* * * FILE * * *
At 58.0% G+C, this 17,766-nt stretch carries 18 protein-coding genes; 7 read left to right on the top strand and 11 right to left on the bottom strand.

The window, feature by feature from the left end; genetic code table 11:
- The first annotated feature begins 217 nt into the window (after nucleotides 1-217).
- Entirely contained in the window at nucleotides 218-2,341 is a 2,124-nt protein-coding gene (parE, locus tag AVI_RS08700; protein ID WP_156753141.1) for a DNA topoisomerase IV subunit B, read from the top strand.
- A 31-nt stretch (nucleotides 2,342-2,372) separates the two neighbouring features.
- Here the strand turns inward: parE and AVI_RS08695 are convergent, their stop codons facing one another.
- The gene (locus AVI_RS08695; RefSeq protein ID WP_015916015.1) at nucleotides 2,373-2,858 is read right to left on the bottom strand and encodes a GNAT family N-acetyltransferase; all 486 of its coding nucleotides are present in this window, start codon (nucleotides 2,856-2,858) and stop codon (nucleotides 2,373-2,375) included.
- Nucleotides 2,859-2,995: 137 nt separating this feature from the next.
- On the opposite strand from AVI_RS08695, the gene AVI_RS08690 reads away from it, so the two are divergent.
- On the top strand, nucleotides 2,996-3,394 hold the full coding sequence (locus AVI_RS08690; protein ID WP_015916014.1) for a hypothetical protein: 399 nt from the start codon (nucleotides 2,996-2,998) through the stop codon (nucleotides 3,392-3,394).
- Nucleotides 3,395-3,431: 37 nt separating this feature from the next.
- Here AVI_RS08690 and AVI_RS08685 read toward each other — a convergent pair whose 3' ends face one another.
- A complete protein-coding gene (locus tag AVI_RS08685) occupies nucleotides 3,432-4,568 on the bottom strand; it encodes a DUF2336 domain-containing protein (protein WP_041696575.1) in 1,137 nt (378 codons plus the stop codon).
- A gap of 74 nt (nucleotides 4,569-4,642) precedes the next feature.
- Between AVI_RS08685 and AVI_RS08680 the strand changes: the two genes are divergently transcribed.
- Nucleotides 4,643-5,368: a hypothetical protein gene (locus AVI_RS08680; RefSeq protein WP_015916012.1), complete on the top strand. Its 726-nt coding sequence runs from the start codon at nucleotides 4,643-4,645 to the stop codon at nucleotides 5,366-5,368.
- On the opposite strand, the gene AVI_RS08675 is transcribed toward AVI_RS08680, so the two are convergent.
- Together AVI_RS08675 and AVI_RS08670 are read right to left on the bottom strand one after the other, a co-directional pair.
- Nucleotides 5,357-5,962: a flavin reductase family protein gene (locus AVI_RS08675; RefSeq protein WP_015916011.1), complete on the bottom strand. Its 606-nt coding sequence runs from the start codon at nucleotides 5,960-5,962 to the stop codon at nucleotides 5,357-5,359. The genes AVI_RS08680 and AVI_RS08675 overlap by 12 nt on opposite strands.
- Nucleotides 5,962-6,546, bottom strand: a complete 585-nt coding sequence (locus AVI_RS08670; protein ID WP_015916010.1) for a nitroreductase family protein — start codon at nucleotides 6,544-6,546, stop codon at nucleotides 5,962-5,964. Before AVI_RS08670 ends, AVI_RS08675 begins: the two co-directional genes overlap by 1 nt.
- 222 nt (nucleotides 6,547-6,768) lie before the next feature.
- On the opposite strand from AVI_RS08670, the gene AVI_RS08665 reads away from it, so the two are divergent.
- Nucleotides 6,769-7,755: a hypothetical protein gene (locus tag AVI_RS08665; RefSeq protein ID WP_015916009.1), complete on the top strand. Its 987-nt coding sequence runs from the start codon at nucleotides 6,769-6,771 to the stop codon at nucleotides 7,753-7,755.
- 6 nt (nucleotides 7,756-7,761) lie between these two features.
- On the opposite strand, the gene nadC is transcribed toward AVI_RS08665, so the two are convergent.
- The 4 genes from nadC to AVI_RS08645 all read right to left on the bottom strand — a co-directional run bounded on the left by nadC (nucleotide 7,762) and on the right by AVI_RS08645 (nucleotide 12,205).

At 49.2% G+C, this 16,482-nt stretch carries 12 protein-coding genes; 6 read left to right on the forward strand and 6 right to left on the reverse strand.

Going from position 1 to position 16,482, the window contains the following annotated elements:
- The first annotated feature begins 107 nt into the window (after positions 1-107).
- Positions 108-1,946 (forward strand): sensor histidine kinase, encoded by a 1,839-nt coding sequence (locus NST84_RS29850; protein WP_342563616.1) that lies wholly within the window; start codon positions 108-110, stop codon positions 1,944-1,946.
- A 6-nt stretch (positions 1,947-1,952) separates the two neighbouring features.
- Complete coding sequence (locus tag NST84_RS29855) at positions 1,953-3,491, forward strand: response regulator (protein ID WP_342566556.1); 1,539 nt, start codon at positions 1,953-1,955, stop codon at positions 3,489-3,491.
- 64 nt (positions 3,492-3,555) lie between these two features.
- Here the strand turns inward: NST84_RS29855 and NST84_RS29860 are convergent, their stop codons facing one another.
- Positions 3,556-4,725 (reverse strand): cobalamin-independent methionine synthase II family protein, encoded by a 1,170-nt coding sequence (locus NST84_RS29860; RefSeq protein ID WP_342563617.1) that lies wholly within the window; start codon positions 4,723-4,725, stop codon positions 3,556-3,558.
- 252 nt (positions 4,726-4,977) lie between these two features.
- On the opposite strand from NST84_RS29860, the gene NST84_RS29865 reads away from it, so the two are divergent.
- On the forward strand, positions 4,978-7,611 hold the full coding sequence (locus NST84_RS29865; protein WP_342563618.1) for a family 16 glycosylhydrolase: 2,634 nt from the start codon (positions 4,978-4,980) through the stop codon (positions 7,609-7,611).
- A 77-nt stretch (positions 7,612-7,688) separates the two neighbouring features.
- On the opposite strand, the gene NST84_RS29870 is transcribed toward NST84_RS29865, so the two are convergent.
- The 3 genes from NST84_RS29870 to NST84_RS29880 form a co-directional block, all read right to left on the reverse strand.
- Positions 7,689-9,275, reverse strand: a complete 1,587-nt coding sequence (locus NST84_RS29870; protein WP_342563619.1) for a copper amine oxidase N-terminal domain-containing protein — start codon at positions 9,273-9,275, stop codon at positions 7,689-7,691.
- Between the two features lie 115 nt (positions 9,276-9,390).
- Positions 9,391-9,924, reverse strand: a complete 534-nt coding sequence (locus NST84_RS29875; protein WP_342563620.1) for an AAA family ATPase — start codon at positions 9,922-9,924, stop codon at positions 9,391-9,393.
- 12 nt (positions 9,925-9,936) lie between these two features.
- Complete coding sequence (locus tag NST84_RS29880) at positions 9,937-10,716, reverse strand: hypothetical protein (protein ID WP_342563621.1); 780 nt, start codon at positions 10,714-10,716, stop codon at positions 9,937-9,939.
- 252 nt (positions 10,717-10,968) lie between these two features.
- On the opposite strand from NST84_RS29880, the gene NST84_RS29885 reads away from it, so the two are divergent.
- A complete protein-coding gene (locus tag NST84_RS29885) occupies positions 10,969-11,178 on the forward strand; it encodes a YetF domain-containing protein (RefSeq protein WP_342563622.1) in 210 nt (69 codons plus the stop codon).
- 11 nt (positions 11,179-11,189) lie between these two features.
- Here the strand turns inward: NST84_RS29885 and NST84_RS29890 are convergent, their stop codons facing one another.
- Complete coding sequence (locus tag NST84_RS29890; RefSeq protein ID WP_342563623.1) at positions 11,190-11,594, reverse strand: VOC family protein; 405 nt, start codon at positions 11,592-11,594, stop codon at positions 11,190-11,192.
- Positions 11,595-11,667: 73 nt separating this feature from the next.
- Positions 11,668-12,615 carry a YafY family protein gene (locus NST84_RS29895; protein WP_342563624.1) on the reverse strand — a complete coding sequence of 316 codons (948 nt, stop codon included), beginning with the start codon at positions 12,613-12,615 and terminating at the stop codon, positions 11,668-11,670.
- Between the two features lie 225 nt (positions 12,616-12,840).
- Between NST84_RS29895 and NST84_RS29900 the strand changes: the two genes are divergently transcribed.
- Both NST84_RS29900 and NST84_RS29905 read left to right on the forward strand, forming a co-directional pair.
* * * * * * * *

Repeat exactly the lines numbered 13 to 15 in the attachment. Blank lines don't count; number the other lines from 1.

- A complete protein-coding gene (locus tag AVI_RS08685) occupies nucleotides 3,432-4,568 on the bottom strand; it encodes a DUF2336 domain-containing protein (protein WP_041696575.1) in 1,137 nt (378 codons plus the stop codon).
- A gap of 74 nt (nucleotides 4,569-4,642) precedes the next feature.
- Between AVI_RS08685 and AVI_RS08680 the strand changes: the two genes are divergently transcribed.